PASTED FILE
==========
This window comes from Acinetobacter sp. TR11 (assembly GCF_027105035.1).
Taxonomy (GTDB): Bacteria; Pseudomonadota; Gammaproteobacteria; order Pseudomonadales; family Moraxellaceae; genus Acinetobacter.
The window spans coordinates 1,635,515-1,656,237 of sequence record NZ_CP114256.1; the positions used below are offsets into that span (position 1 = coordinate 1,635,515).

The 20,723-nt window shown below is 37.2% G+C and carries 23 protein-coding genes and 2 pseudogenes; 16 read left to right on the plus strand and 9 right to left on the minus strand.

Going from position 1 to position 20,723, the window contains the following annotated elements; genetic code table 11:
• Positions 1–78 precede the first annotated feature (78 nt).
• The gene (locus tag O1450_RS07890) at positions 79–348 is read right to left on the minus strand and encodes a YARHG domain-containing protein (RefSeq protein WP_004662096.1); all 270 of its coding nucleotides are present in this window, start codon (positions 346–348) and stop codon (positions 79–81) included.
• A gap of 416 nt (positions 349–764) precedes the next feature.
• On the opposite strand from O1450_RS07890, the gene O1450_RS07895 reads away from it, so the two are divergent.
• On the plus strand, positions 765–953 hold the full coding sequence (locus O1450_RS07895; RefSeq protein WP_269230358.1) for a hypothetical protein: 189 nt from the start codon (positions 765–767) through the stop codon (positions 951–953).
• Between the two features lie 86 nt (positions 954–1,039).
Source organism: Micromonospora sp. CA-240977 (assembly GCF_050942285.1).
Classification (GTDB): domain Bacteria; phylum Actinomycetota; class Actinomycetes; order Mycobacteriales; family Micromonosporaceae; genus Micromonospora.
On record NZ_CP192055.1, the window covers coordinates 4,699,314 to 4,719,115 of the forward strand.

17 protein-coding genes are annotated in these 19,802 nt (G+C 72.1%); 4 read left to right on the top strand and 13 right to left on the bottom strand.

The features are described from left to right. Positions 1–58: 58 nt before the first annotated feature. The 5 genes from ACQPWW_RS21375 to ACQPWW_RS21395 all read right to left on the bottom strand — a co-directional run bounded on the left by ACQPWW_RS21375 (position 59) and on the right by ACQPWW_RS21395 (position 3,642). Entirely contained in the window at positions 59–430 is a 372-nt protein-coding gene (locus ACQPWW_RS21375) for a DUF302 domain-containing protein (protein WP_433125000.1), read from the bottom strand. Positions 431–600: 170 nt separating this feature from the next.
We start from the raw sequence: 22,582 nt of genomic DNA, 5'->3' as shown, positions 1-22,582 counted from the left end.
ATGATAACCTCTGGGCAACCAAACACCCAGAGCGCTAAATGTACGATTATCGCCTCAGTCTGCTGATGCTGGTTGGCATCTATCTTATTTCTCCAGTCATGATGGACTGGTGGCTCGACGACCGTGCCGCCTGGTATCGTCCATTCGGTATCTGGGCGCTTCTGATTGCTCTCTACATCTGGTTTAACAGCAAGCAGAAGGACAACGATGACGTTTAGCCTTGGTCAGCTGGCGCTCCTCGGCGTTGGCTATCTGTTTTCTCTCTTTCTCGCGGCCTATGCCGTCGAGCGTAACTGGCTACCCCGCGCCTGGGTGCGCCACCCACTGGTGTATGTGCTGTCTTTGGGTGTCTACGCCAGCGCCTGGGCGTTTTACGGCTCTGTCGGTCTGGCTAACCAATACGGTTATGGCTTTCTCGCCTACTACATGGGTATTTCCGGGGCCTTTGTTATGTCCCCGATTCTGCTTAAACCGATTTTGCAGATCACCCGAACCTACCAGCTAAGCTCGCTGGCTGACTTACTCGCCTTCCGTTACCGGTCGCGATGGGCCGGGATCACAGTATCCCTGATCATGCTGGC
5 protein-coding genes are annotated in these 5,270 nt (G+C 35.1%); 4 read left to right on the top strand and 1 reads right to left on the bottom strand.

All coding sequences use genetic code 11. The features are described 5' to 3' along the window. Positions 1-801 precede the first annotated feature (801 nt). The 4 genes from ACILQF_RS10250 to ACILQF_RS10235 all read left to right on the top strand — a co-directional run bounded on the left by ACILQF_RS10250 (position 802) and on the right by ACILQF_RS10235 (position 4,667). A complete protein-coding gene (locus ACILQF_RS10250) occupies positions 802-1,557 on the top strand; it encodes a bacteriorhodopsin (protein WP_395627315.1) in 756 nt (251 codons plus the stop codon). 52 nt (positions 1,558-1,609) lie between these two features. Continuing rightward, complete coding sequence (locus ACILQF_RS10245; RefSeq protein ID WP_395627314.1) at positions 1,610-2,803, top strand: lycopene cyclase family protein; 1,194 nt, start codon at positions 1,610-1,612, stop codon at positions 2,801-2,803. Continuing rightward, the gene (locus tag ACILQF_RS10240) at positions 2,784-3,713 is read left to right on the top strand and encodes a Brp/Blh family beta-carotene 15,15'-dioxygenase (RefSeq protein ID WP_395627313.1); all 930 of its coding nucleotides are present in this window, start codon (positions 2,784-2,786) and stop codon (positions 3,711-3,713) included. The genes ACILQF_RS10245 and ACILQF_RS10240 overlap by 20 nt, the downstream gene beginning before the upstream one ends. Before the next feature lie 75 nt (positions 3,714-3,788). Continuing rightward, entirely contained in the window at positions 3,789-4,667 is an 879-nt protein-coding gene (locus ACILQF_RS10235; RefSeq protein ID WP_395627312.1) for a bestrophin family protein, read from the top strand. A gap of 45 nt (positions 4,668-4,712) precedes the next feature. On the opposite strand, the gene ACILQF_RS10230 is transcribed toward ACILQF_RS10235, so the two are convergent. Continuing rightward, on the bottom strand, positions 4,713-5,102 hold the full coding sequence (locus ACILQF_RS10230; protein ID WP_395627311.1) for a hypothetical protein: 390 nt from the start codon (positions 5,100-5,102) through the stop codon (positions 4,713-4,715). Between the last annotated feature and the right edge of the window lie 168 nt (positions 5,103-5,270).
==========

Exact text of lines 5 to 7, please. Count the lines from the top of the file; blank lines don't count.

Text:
Going from position 1 to position 20,723, the window contains the following annotated elements; genetic code table 11:
• Positions 1–78 precede the first annotated feature (78 nt).
• The gene (locus tag O1450_RS07890) at positions 79–348 is read right to left on the minus strand and encodes a YARHG domain-containing protein (RefSeq protein WP_004662096.1); all 270 of its coding nucleotides are present in this window, start codon (positions 346–348) and stop codon (positions 79–81) included.